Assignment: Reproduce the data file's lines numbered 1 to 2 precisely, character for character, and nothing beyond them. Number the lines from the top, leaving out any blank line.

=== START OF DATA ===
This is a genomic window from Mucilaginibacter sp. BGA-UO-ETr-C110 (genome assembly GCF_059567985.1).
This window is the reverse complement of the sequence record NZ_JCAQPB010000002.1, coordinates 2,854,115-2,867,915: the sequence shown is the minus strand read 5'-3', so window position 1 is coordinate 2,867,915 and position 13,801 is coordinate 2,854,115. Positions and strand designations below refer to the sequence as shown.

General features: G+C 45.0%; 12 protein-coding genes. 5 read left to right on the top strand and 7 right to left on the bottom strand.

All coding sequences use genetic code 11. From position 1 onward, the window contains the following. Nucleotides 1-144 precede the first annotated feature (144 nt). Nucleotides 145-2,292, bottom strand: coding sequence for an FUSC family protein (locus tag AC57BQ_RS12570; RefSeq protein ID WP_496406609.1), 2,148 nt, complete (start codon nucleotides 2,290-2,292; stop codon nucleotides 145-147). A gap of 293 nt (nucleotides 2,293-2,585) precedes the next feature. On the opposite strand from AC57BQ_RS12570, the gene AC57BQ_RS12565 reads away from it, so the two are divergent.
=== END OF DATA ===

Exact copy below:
This is a genomic window from Mucilaginibacter sp. BGA-UO-ETr-C110 (genome assembly GCF_059567985.1).
This window is the reverse complement of the sequence record NZ_JCAQPB010000002.1, coordinates 2,854,115-2,867,915: the sequence shown is the minus strand read 5'-3', so window position 1 is coordinate 2,867,915 and position 13,801 is coordinate 2,854,115. Positions and strand designations below refer to the sequence as shown.